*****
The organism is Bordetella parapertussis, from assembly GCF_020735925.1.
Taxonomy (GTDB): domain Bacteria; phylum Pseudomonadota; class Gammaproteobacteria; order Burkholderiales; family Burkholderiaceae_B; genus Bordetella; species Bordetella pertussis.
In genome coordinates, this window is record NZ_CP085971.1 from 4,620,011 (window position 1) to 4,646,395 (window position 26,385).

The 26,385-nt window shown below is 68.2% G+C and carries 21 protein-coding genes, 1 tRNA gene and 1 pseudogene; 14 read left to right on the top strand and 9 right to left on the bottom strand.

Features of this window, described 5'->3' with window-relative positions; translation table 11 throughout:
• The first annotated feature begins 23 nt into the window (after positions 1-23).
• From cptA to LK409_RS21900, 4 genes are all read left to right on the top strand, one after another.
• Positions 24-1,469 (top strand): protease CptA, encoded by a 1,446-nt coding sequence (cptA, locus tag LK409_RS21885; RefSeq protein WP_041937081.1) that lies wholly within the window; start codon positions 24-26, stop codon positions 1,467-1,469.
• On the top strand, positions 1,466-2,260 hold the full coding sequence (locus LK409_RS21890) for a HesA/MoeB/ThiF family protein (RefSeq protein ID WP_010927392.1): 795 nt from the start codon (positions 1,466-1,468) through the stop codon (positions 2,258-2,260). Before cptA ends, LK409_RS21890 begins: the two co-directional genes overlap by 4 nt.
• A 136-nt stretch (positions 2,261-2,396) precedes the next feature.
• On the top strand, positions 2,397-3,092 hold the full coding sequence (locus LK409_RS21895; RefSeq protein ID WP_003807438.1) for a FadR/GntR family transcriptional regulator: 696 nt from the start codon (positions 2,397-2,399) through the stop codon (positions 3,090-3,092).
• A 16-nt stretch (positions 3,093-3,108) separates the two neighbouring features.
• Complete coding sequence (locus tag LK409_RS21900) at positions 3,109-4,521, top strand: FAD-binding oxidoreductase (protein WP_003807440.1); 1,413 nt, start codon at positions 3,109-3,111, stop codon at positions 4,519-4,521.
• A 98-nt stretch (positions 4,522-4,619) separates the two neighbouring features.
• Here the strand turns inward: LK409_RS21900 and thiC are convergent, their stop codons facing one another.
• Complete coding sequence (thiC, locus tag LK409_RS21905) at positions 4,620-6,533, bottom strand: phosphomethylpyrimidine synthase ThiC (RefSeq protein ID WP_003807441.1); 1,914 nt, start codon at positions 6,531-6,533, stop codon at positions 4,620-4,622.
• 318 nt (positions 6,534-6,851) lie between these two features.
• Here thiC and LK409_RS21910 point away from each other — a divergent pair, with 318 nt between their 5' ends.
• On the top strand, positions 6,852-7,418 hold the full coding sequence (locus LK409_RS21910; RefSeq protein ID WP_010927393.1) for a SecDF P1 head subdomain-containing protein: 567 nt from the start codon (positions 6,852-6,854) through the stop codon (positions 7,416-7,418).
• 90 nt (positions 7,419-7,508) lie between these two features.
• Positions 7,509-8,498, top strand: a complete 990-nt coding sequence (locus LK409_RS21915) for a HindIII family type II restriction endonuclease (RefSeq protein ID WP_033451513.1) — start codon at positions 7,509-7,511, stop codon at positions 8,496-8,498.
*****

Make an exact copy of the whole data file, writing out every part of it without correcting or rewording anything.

The organism is Bordetella parapertussis, from assembly GCF_020735925.1.
Taxonomy (GTDB): domain Bacteria; phylum Pseudomonadota; class Gammaproteobacteria; order Burkholderiales; family Burkholderiaceae_B; genus Bordetella; species Bordetella pertussis.
In genome coordinates, this window is record NZ_CP085971.1 from 4,620,011 (window position 1) to 4,646,395 (window position 26,385).

The 26,385-nt window shown below is 68.2% G+C and carries 21 protein-coding genes, 1 tRNA gene and 1 pseudogene; 14 read left to right on the top strand and 9 right to left on the bottom strand.

Features of this window, described 5'->3' with window-relative positions; translation table 11 throughout:
• The first annotated feature begins 23 nt into the window (after positions 1-23).
• From cptA to LK409_RS21900, 4 genes are all read left to right on the top strand, one after another.
• Positions 24-1,469 (top strand): protease CptA, encoded by a 1,446-nt coding sequence (cptA, locus tag LK409_RS21885; RefSeq protein WP_041937081.1) that lies wholly within the window; start codon positions 24-26, stop codon positions 1,467-1,469.
• On the top strand, positions 1,466-2,260 hold the full coding sequence (locus LK409_RS21890) for a HesA/MoeB/ThiF family protein (RefSeq protein ID WP_010927392.1): 795 nt from the start codon (positions 1,466-1,468) through the stop codon (positions 2,258-2,260). Before cptA ends, LK409_RS21890 begins: the two co-directional genes overlap by 4 nt.
• A 136-nt stretch (positions 2,261-2,396) precedes the next feature.
• On the top strand, positions 2,397-3,092 hold the full coding sequence (locus LK409_RS21895; RefSeq protein ID WP_003807438.1) for a FadR/GntR family transcriptional regulator: 696 nt from the start codon (positions 2,397-2,399) through the stop codon (positions 3,090-3,092).
• A 16-nt stretch (positions 3,093-3,108) separates the two neighbouring features.
• Complete coding sequence (locus tag LK409_RS21900) at positions 3,109-4,521, top strand: FAD-binding oxidoreductase (protein WP_003807440.1); 1,413 nt, start codon at positions 3,109-3,111, stop codon at positions 4,519-4,521.
• A 98-nt stretch (positions 4,522-4,619) separates the two neighbouring features.
• Here the strand turns inward: LK409_RS21900 and thiC are convergent, their stop codons facing one another.
• Complete coding sequence (thiC, locus tag LK409_RS21905) at positions 4,620-6,533, bottom strand: phosphomethylpyrimidine synthase ThiC (RefSeq protein ID WP_003807441.1); 1,914 nt, start codon at positions 6,531-6,533, stop codon at positions 4,620-4,622.
• 318 nt (positions 6,534-6,851) lie between these two features.
• Here thiC and LK409_RS21910 point away from each other — a divergent pair, with 318 nt between their 5' ends.
• On the top strand, positions 6,852-7,418 hold the full coding sequence (locus LK409_RS21910; RefSeq protein ID WP_010927393.1) for a SecDF P1 head subdomain-containing protein: 567 nt from the start codon (positions 6,852-6,854) through the stop codon (positions 7,416-7,418).
• 90 nt (positions 7,419-7,508) lie between these two features.
• Positions 7,509-8,498, top strand: a complete 990-nt coding sequence (locus LK409_RS21915) for a HindIII family type II restriction endonuclease (RefSeq protein ID WP_033451513.1) — start codon at positions 7,509-7,511, stop codon at positions 8,496-8,498.